At Penn Park, formal and informal play fields are framed and divided by canopy trees, lawns, and meadows.; At Penn Park, formal and informal play fields are framed and divided by canopy trees, lawns, and meadows.;

University of Pennsylvania Penn Park, Philadelphia, PA

This park establishes new connections and gateways to the surrounding community.

Over the past 15 years, the University of Pennsylvania has become widely known as a leader in “town and gown” partnerships by working closely with the city of Philadelphia to spur the revitalisation of West Philadelphia, a historically depressed area. A major part of this push revolved around the development of Penn Park, which the University undertook to forge stronger connections between themselves and the surrounding community.

As recently as 2009, Penn Park was an underused 24-acre stretch, comprising barren land, dilapidated industrial buildings, and asphalt parking lots. Now it has been transformed into a vibrant urban park which embodies the University’s sustainable values and commitment to community. Arup provided multidisciplinary engineering services on the project, including civil, structural, mechanical, electrical, and plumbing engineering services, as well as sustainability consulting services.

One of the main priorities of the project was to encourage freer movement between the campus and the bordering community; a task complicated by the fact that the park sits 30ft below adjacent city streets and was cut off by a commuter train line to the west, and a freeway and high-speed rail corridor to the east. To improve accessibility, landscape architect Michael van Valkenburgh Associates, Inc. (MVVA) proposed the construction of three pedestrian bridges. Arup and MVVA spent several months refining the design of the bridges to ensure that they were cost-effective, reasonable to maintain, and did not overshadow the park’s key landscape features. The goal was to have the bridges meld into the landscape as natural extensions of the paths that led to them. The selection of the structural steel for the bridges draws contextual reference from the existing CSX rail line crossing the site and minimises the visual weight of the bridges against the landscape. To simplify construction, the bridges were shop-fabricated, shop-painted, and transported to site in 30ft-40ft segments.

Penn Park opened in September of 2011. The sprawling park now boasts a network of paths and bridges to facilitate easy movement between the campus and the city, a variety of public gathering spaces, a softball stadium, and one of the finest tennis centres in the US. Not only does the park ease the burden on the city’s infrastructure and enhance sustainability, it also demonstrates the potential for further development along Philadelphia’s riverfront.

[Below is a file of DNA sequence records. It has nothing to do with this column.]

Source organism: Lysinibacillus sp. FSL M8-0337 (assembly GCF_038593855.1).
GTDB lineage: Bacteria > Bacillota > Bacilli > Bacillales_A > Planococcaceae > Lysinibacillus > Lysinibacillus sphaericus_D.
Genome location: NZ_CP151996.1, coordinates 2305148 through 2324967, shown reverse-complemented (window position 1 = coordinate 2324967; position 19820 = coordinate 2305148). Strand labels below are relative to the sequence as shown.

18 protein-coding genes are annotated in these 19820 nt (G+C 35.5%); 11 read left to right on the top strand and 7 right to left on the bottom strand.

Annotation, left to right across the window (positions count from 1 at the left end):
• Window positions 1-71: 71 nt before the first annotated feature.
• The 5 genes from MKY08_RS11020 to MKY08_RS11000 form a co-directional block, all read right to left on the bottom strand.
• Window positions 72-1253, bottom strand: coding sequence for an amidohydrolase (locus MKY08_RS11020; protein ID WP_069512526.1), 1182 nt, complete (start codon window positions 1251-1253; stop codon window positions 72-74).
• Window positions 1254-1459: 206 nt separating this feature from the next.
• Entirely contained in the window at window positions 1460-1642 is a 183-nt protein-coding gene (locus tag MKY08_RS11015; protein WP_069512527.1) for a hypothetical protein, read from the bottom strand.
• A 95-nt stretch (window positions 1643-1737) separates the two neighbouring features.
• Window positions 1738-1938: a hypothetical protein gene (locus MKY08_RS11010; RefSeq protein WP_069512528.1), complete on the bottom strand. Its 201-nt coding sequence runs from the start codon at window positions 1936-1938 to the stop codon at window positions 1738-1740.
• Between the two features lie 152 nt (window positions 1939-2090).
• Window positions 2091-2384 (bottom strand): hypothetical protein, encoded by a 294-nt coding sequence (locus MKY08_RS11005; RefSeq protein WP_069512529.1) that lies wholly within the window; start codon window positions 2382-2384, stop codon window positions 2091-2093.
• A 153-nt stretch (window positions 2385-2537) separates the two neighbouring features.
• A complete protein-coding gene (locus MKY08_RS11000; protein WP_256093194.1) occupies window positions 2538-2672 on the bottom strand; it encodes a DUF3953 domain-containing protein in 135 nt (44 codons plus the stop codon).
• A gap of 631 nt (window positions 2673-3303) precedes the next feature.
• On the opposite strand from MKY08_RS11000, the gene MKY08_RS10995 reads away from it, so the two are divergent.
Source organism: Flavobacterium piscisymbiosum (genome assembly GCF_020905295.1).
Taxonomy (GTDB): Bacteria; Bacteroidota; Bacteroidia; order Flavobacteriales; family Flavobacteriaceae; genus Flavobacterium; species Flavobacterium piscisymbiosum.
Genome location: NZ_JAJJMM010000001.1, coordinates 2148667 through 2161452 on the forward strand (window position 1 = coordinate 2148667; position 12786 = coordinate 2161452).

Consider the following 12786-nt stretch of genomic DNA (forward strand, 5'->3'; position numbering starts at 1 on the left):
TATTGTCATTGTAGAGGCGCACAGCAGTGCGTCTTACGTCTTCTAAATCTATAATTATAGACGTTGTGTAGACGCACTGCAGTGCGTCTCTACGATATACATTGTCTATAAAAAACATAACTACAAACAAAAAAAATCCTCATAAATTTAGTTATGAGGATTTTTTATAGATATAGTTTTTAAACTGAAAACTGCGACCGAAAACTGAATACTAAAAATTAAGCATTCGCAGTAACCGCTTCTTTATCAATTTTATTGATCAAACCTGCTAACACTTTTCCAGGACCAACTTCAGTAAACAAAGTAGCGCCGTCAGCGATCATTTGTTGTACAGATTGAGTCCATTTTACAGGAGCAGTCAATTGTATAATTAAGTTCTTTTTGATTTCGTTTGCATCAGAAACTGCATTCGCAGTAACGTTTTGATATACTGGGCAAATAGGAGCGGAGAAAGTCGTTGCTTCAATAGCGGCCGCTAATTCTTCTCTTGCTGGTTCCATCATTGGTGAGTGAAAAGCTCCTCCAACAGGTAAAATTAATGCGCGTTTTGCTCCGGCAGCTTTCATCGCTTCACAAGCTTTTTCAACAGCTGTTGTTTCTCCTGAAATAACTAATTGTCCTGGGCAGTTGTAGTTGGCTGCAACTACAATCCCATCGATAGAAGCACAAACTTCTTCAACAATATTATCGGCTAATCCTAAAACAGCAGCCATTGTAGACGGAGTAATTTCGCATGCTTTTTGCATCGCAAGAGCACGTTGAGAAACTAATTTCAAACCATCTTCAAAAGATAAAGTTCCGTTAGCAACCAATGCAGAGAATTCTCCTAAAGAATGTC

Design challenges

The team encountered a number of unanticipated challenges throughout construction that were dealt with expeditiously thanks to Arup’s efforts. For instance, a design change to the landscaped landforms support system moved site utilities construction up by about six months. This significantly cut into the time allocated to obtain construction permits. To meet the new schedule, we worked with the Philadelphia Water Department (PWD) to help it develop its own stormwater model to test our design. This allowed us to gain the PWD’s trust, which proved invaluable to the project schedule once construction began.

The fact that large sections of the park were going to be surfaced with artificial turf and landscaped landforms significantly limited the space available for stormwater attenuation systems. These issues were resolved by maximising the use of available space between the two athletic fields by installing a 300,000 gallon subsurface storage system. This significantly reduced additional stormwater attenuation around the site, saving Penn money by cutting the excavation and materials needed for stormwater storage.

Arup is honoured to have played a role in turning a blighted section of Philadelphia into an amenity. Penn Park helps the University draw potential students, eases burdens on the city’s infrastructure, and demonstrates the potential for more redevelopment along Philadelphia’s riverfront.